FOR IMMEDIATE RELEASE, December 17, 2019
K’JIPUKTUK (HALIFAX) – The Ecology Action Centre applauds the decision by Environment Minister Gordon Wilson requiring Northern Pulp to file an environmental assessment report for its proposed effluent treatment plant.
Raymond Plourde, Senior Wilderness Coordinator at EAC, says it’s the right call. “Minister Wilson appears to be discharging his duty properly, seriously and without prejudice,” Plourde says.
Today the Minister made it clear that Northern Pulp’s focus report lacked the science-based information needed to properly assess the risks the project poses to air, water, fish and human health. Opponents of the project have been voicing similar concerns since the project was first proposed.
When the Boat Harbour Act was proclaimed in 2015, it was the responsibility of Northern Pulp to create a proposal for operating without using Boat Harbour.
“Northern Pulp has had five years to find clean technology and become an economic partner to Nova Scotia who cared about our environment and the health of our communities. Instead, they came forward with a proposal to pump the plant’s effluent directly into the Northumberland Strait.”
The Boat Harbour Act requires Northern Pulp to stop pumping effluent into Boat Harbour by January 31, 2020, to allow work to begin on the clean-up of half a century of toxic pollution and environmental racism. It is estimated that cleaning up Boat Harbour will cost a quarter billion dollars or more of taxpayer dollars and take years to complete.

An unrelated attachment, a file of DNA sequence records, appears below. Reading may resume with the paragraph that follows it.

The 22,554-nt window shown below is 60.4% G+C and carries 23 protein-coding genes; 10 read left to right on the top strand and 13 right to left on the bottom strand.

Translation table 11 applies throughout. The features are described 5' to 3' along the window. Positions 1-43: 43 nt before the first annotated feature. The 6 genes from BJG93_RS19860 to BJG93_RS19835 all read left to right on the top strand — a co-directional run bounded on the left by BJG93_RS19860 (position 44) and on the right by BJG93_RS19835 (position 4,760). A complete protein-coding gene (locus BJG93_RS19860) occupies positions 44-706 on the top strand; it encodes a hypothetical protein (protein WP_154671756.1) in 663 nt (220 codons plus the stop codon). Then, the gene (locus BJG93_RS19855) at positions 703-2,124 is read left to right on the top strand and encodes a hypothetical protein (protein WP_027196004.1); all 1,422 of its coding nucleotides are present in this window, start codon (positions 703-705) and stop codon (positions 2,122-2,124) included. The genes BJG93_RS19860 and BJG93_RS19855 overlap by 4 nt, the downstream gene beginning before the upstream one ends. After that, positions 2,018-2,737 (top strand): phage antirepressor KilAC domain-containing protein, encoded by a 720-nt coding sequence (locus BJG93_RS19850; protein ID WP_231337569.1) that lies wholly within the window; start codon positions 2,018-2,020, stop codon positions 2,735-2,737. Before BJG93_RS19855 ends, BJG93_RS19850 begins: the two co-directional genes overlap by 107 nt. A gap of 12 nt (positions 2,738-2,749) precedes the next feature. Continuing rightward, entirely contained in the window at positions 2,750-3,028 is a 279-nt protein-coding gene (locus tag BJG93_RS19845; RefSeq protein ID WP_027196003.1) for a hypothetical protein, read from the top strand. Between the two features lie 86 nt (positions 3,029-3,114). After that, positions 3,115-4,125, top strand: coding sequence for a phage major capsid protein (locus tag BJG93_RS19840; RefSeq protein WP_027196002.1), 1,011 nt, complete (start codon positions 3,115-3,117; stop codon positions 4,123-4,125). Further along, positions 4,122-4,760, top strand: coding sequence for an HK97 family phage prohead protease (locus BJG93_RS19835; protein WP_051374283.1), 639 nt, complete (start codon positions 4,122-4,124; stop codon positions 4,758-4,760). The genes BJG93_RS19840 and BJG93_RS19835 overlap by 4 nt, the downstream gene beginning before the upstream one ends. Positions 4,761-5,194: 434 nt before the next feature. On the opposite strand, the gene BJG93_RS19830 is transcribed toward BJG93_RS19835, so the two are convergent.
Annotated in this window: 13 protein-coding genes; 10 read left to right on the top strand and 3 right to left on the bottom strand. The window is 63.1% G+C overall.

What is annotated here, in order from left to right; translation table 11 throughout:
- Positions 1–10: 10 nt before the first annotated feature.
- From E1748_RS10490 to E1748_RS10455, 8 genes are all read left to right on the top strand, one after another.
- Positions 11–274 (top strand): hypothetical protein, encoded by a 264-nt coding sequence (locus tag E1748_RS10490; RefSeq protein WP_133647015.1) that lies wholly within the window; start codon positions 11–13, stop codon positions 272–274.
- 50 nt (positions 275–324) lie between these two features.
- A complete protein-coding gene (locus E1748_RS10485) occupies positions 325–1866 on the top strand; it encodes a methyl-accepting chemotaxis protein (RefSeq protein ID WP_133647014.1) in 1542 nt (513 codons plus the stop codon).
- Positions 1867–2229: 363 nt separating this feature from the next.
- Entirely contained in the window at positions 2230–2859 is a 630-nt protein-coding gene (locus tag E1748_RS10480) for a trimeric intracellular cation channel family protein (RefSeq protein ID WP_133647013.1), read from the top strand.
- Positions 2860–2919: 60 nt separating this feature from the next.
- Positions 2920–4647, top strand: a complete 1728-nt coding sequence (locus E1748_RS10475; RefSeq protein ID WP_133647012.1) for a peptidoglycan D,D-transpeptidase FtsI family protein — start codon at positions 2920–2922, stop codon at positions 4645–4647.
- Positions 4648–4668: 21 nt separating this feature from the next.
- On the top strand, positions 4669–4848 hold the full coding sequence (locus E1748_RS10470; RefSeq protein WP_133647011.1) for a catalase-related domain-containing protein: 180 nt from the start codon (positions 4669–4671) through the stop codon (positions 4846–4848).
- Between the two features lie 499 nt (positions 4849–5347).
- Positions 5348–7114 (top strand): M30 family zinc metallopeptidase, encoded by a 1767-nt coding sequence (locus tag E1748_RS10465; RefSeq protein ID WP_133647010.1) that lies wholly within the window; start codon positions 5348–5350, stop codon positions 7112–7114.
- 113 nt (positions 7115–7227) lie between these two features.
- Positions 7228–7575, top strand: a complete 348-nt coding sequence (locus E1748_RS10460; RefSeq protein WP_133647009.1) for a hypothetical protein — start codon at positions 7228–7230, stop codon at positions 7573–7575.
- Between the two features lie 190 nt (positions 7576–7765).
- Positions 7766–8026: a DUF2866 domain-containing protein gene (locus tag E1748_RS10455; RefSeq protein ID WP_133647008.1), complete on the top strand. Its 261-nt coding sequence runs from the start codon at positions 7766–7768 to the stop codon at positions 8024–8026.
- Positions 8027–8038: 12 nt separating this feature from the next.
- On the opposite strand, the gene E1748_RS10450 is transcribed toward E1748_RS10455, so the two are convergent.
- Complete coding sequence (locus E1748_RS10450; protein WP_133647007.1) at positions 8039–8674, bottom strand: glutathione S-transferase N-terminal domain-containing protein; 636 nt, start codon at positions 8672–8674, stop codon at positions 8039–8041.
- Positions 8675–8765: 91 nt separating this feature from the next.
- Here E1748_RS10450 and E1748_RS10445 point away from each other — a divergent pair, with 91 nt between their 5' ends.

“Under no circumstances should the province break the Boat Harbour Act and extend the use of Boat Harbour as an industrial waste dump," says Plourde. "We stand in solidarity with Pictou Landing First Nation, the fishermen who make their living fishing in Northumberland Strait and local residents as we all work to ensure that the deadline is kept, as promised.”
In July 2018, the #NoPipe Land & Sea Rally brought over 3,500 citizens together in and on Pictou Harbour to oppose the plan by Northern Pulp to pump up to 90 million litres of toxic pulp mill waste directly into the Northumberland Strait via an underwater pipe.
In March 2019, Nova Scotia Environment received more than 900 submissions on the first stage of the Northern Pulp’s Environmental Assessment for their pipe proposal. Northern Pulp’s Environmental Assessment for their Replacement Effluent Treatment System (the proposed effluent pipe into Northumberland Strait) was sent back to the company, by Environment Minister Margaret Miller, citing 19 areas where lack of information made it impossible to assess the environmental impact. Many of the areas flagged in EAC’s submission to the Environmental Assessment process were identified by the Minister as deficient. You can read EAC’s submission here.
In October 2019, that focus report was made public -- 2,600 pages of complex information with a narrow timeframe for public review. EAC worked with East Coast Environmental Law to prepare and submit our response to the focus report. It was one of more than 3,200 public submissions.
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For further information, please contact:
Senior Wilderness Coordinator, Ecology Action Centre